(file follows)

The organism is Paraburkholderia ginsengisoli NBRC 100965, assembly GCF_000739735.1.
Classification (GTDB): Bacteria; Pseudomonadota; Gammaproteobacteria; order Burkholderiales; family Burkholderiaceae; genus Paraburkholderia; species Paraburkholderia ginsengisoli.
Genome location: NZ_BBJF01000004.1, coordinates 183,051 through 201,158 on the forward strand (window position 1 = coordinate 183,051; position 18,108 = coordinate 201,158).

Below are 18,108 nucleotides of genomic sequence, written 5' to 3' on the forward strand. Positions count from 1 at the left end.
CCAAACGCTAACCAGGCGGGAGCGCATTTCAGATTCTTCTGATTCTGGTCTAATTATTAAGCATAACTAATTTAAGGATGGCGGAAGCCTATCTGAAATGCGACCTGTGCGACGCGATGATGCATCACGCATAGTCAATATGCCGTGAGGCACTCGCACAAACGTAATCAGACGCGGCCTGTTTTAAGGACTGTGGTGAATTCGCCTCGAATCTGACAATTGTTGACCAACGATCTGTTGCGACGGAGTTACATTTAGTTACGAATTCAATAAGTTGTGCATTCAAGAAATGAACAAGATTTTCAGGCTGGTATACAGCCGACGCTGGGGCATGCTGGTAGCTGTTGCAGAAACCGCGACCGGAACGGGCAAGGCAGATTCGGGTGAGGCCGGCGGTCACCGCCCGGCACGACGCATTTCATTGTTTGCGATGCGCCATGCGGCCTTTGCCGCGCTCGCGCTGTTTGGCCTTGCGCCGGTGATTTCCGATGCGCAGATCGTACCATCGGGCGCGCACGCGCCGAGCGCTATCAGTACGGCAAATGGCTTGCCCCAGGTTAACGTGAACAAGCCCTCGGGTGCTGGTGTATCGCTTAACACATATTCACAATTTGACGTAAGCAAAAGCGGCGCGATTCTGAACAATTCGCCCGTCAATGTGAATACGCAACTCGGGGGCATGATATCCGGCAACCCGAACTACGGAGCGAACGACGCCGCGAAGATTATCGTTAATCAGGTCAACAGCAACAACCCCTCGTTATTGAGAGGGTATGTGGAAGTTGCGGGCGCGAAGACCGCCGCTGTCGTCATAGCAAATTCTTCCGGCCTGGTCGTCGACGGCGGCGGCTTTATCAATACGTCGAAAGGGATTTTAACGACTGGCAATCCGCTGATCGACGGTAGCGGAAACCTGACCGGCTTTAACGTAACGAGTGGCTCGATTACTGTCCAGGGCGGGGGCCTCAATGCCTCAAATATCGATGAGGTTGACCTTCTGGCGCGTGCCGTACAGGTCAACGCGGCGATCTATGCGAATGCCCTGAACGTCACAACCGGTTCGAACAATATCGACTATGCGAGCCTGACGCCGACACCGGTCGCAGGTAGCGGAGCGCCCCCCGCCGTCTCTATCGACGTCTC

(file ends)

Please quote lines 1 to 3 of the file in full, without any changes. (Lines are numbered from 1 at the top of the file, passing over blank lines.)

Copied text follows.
The organism is Paraburkholderia ginsengisoli NBRC 100965, assembly GCF_000739735.1.
Classification (GTDB): Bacteria; Pseudomonadota; Gammaproteobacteria; order Burkholderiales; family Burkholderiaceae; genus Paraburkholderia; species Paraburkholderia ginsengisoli.
Genome location: NZ_BBJF01000004.1, coordinates 183,051 through 201,158 on the forward strand (window position 1 = coordinate 183,051; position 18,108 = coordinate 201,158).